Documenting your SPSS data sets

Steve Simon

1999-09-18

Categories: Blog post Tags: Data management SPSS software

*Dear Professor Mean

Dear Baffled,

The only things people remember from my training classes are my jokes. The rest is unimportant.

It’s great that you want to take the time and effort to document your data. SPSS can rapidly produce dozens of graphs and hundreds of tables. Without good documentation as part of these graphs and tables, you can easily get lost. A little time spent now in data documentation will save you a lot of time later when you are interpreting your output.

Short explanation

In versions 10 and later of SPSS

Use the DATA VIEW tab to enter your data

From VARIABLE VIEW tab

More details

There are a lot of important ways in which you can document your data. Start with the variable name itself

Variable name

When documenting your data

Please spend some time to provide descriptive variable names. These names have to be 8 characters or less. It can be a mxiture of numbers and letters

The variable name restrictions on length

After you provide a variable name

middle of the DATA | DEFINE VARIABLES dialog box. There are four button here: TYPE

Format type

Click in theTYPE column to add or change the format type. You will notice a gray button on the right hand side. Click on it to get VARIABLE TYPE dialog box.

This dialog box has information about the type of data that you want to use. The most common data type is **NUMERIC

For data with number codes or count data

Select the STRING options for data that is all letters or a mixture of letters and numbers.When you select this option

In general

If you click on the DATE option

Variable and value labels

Click on the label button to get variable labels. A variable label is a longer description of your data. Variable labels appear in your output and make it easier to follow what is going on. You can use a mixture of upper and lower case here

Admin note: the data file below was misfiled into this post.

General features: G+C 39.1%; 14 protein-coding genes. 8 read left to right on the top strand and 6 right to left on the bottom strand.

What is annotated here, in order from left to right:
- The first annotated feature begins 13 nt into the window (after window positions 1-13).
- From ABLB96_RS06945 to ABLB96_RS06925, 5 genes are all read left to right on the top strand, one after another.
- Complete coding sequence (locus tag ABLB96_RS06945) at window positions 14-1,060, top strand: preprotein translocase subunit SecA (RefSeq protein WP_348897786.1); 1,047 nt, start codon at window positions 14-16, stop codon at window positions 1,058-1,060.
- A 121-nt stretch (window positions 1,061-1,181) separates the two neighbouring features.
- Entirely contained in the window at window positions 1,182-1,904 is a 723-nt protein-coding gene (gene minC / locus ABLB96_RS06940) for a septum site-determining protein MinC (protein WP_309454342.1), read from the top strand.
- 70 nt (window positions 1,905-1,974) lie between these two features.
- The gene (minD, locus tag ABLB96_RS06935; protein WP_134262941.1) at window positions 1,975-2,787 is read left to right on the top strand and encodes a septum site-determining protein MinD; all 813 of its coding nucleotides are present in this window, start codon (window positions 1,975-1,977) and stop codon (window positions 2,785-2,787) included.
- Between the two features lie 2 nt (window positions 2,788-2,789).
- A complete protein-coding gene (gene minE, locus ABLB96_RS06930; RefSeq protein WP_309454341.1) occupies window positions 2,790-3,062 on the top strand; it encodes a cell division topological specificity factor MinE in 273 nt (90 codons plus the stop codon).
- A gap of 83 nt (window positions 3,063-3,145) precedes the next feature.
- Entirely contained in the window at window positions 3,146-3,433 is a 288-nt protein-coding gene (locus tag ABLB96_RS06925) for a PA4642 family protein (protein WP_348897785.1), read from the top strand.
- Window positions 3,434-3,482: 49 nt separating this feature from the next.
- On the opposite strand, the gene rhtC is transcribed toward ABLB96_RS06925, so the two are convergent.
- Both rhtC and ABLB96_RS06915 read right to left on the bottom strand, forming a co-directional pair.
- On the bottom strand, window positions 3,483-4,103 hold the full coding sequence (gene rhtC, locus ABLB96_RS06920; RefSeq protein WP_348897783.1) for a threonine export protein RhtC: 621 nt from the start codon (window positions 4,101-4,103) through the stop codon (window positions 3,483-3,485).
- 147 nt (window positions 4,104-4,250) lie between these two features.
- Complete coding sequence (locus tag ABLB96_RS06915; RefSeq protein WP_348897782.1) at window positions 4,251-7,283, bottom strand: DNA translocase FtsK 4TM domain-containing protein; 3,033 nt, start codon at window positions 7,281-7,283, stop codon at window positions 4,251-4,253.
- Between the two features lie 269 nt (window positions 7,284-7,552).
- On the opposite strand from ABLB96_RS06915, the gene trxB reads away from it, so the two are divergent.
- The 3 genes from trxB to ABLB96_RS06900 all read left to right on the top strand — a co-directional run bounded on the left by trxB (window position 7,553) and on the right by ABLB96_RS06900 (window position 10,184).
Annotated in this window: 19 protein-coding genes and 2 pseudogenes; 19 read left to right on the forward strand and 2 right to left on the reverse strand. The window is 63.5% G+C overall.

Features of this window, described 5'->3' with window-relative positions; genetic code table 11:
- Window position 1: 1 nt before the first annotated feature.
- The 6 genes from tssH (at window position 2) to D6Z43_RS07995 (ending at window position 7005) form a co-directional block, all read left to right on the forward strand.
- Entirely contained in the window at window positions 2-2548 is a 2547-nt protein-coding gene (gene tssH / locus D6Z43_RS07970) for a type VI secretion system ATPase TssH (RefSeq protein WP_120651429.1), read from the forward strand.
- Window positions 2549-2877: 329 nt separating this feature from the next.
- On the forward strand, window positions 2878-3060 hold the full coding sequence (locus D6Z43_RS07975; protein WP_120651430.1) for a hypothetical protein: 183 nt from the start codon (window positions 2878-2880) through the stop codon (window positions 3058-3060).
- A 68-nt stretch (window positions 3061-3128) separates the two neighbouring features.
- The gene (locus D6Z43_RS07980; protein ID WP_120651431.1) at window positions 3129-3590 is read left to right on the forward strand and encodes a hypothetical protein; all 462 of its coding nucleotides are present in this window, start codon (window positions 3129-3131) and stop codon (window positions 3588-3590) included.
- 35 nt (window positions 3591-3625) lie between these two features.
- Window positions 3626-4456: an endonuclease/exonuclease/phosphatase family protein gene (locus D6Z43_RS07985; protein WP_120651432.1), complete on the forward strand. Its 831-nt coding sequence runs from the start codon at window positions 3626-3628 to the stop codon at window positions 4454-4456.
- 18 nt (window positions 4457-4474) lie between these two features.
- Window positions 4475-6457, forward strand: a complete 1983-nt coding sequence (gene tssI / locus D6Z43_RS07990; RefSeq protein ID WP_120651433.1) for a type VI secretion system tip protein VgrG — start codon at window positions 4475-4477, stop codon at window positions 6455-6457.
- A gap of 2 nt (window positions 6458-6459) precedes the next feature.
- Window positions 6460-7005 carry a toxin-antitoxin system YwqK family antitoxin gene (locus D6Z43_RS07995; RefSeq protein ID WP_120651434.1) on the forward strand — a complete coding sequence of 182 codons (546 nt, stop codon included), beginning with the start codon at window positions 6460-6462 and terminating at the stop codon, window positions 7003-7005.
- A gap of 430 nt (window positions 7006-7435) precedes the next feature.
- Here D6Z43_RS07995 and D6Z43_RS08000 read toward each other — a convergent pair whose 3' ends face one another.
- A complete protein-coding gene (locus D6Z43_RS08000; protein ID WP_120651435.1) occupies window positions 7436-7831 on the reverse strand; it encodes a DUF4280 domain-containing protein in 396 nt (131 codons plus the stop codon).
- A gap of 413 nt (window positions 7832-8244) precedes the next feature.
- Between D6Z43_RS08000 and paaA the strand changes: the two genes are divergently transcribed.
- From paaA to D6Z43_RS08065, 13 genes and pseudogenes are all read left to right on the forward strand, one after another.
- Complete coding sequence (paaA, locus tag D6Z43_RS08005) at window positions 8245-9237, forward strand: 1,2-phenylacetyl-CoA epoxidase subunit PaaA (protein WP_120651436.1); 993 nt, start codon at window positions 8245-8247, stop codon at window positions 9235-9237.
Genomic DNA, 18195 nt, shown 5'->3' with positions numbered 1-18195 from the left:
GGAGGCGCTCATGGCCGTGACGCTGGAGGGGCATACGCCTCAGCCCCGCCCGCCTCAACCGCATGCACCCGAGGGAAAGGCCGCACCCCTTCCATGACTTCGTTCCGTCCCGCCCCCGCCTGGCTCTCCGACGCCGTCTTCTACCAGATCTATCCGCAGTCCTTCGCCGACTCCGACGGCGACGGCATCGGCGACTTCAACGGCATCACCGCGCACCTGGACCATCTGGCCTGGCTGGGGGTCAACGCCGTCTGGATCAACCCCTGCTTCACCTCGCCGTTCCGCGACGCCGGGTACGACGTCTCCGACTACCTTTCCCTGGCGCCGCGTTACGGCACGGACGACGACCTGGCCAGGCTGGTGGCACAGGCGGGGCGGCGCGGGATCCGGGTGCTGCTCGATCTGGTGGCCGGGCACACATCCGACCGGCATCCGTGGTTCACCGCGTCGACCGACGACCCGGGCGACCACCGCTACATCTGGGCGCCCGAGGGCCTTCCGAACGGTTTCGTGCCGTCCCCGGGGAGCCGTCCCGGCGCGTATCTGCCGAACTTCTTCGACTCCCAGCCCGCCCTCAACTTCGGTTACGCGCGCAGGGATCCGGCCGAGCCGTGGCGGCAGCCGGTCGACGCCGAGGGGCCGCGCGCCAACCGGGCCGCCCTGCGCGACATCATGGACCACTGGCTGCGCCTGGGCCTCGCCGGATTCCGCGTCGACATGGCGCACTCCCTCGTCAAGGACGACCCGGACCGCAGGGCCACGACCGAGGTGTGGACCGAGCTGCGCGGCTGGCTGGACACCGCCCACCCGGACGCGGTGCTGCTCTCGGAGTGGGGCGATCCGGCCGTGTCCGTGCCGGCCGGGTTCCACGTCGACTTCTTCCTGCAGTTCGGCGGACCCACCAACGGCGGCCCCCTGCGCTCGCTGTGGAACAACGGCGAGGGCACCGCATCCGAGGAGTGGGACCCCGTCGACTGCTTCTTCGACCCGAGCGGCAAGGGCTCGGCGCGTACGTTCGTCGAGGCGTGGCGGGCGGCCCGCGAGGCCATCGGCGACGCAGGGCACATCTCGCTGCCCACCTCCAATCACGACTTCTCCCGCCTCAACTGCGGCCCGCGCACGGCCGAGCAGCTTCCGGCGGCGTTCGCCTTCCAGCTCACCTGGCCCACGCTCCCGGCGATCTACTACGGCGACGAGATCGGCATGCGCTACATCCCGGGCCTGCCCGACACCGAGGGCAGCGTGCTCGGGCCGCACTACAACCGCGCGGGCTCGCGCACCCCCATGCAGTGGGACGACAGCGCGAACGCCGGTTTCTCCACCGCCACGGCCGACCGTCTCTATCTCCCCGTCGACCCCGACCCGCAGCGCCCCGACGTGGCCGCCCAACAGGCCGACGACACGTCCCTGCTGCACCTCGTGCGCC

You can put blanks and special symbols in your variable label. If you are very excited about a variable

You can also specify value labels in this dialog box. Value labels provide informative names for levels in any categorical variable. Leave the value labels blank for continuous data like weight or height. They do make sense

Value labels have to be defined one by one. **Type in the number (or letter) code for your category in VALUE field

Missing value codes

If needed

Be careful about missing values. Values can be missing because the subject dropped out of the study. Perhaps you are looking for chemical concentrations that are sometimes too low for a laboratory to detect. Perhaps a subject refused to respond to a certain question. Perhaps you are asking for something like a spouse’s age that is not applicable for a single person. Make sure you understand why your data is missing and discuss this issue with anyone you are consulting with. The statistical handling of missing values can vary greatly depending on how the value came to be missing.

When you are planning your project

Column format

I usually ignore the COLUMN FORMAT button

Example

Let’s see how to document a column of data that represents marital status. **Marital status is a categorical variable with five codes (1=single

We use numeric codes for this variable

A nice variable label is “Marital Status of the Infant’s Mother”. Notice that we can include an apostrophe here. I also used a mixture of upper and lower case. This is easier to read than all lower case and much easier than all upper case.

The value labels are “Single”; “Married”; “Divorced”; “Widowed”; and “Unknown”. Notice again that I use mixed case. Value labels are appropriate here because this is a categorical variable. For a continuous variable like birth weight

Finally

Summary

Baffled Bill needs to provide some documentation to SPSS data sets that he is creating. Professor Mean explains that you add documentation by selecting DATA | DEFINE VARIABLE from the SPSS menu or double clicking on the column header. You can then provide information about the variable name

You can find an earlier version of this page on my original website.